For anyone who has visited Charleston, South Carolina, the incredible amount of wrought iron adorning this historic city will come as no surprise. During Alan's conversation with the subject of the book, Charleston Blacksmith, folk artisan Phillip Simmons, we get a picture of his many years creating ironwork for homes in the historic district of the city. Simmons, now in his eighties, is considered a national treasure and has samples of his iron work on exhibit in National Craft Museum in New York. The design of the trivet Alan makes for this show's project uses a common motif found in Charleston, the "Wheel of Life". Staying with an historic theme, Alan talks with Jack Andrews in Philadelphia about Andrew's biography of Samuel Yellin and the impact of this famous designer and smith. Alan also visits Herndon and Merry in Nashville and sees how they turn rare antique wrought iron into one of a kind furniture.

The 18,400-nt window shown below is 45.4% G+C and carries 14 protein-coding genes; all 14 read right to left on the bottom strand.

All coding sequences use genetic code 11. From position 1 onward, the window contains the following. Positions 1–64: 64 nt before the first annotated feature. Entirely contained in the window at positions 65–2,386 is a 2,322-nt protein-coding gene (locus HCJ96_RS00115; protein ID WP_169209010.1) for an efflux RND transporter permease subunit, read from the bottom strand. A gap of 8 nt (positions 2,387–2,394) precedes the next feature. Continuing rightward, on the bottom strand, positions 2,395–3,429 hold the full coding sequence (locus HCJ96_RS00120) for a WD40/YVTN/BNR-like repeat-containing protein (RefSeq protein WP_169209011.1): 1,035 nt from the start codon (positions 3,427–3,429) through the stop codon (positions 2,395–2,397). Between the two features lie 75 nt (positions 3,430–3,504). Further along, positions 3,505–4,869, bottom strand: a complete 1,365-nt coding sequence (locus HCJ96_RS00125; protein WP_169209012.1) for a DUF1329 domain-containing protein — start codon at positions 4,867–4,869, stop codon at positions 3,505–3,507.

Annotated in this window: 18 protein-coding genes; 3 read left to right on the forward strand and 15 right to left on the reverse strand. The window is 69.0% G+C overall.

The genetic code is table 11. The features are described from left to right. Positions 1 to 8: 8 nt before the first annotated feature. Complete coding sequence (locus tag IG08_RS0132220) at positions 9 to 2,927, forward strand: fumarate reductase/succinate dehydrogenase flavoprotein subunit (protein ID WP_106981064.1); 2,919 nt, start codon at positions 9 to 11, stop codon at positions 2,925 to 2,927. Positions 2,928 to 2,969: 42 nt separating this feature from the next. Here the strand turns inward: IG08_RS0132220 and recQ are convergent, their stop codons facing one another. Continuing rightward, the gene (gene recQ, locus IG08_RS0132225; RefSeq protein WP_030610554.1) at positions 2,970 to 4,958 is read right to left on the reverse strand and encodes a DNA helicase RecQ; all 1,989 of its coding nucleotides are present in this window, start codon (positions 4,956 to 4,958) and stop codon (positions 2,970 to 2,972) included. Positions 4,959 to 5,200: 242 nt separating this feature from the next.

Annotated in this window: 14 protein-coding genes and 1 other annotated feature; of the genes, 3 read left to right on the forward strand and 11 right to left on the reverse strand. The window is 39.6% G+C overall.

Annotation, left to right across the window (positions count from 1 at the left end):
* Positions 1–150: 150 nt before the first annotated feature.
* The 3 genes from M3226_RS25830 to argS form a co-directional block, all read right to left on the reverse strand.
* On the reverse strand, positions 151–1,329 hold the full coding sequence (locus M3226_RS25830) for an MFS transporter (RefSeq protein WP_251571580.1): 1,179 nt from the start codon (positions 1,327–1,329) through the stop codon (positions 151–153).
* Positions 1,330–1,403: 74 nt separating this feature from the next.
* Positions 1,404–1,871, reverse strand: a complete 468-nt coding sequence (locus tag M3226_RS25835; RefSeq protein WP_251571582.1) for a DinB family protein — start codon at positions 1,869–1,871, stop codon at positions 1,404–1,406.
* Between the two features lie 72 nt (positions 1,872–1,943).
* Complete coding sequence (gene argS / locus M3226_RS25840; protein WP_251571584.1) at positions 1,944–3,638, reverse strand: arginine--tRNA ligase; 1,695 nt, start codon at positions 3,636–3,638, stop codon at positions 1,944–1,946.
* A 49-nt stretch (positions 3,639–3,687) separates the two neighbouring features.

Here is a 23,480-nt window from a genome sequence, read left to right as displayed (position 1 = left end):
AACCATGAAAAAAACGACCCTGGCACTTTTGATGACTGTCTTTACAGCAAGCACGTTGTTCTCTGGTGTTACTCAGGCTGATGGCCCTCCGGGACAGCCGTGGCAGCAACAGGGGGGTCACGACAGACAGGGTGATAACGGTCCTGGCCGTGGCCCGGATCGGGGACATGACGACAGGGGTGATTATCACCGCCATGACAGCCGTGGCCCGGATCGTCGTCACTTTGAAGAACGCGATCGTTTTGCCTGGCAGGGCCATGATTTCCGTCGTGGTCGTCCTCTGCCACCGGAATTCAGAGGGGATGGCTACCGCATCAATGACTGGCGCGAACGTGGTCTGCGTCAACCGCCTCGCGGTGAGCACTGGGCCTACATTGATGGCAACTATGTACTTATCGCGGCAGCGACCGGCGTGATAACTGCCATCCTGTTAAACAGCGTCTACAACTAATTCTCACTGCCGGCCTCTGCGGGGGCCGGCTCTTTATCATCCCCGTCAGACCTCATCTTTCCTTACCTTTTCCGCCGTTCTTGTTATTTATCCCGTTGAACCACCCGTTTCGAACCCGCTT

"BUILDING WITH IRON DETAILS" #106
In this program Alan visits the National Ornamental Metal Museum in Memphis and speaks with director Jim Wallace. The huge gate to this complex on the banks of the Mississippi River is a joint effort of dozens of blacksmiths from around the world. Their chat about the breadth of the blacksmith craft is a departure point for a conversation with Santa Fe artist Tom Joyce about his Southwest influences. The next stop is the Hunter Museum in Chattanooga to see the elaborate railing made by Rochester, New York's Albert Paley. Atlanta artist/ blacksmith Ivan Bailey welcomes FORGE & ANVIL into his studio. Ivan, who was once featured by Charles Kuralt in an "On the Road" segment, shows how to make andirons that feature a pair of mischievous dwarves. Viewers will see more of the complexity of modern ironwork.